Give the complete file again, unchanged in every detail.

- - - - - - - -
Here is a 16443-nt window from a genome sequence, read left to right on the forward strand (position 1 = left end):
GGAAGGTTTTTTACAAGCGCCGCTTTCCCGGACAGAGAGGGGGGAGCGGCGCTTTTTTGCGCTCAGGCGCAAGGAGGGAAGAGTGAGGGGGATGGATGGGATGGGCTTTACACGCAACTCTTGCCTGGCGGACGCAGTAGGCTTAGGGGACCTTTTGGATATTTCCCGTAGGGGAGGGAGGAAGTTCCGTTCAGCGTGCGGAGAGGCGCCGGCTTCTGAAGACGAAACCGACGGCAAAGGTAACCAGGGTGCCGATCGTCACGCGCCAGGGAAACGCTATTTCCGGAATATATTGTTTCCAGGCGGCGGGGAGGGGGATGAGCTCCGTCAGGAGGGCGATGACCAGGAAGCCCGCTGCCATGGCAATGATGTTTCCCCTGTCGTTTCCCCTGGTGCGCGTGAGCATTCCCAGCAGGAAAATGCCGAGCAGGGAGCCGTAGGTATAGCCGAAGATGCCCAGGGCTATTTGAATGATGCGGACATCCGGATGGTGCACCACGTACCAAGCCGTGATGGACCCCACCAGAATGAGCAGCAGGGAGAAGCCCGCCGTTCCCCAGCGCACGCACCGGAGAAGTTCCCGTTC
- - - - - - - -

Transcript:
Here is a 16443-nt window from a genome sequence, read left to right on the forward strand (position 1 = left end):
GGAAGGTTTTTTACAAGCGCCGCTTTCCCGGACAGAGAGGGGGGAGCGGCGCTTTTTTGCGCTCAGGCGCAAGGAGGGAAGAGTGAGGGGGATGGATGGGATGGGCTTTACACGCAACTCTTGCCTGGCGGACGCAGTAGGCTTAGGGGACCTTTTGGATATTTCCCGTAGGGGAGGGAGGAAGTTCCGTTCAGCGTGCGGAGAGGCGCCGGCTTCTGAAGACGAAACCGACGGCAAAGGTAACCAGGGTGCCGATCGTCACGCGCCAGGGAAACGCTATTTCCGGAATATATTGTTTCCAGGCGGCGGGGAGGGGGATGAGCTCCGTCAGGAGGGCGATGACCAGGAAGCCCGCTGCCATGGCAATGATGTTTCCCCTGTCGTTTCCCCTGGTGCGCGTGAGCATTCCCAGCAGGAAAATGCCGAGCAGGGAGCCGTAGGTATAGCCGAAGATGCCCAGGGCTATTTGAATGATGCGGACATCCGGATGGTGCACCACGTACCAAGCCGTGATGGACCCCACCAGAATGAGCAGCAGGGAGAAGCCCGCCGTTCCCCAGCGCACGCACCGGAGAAGTTCCCGTTC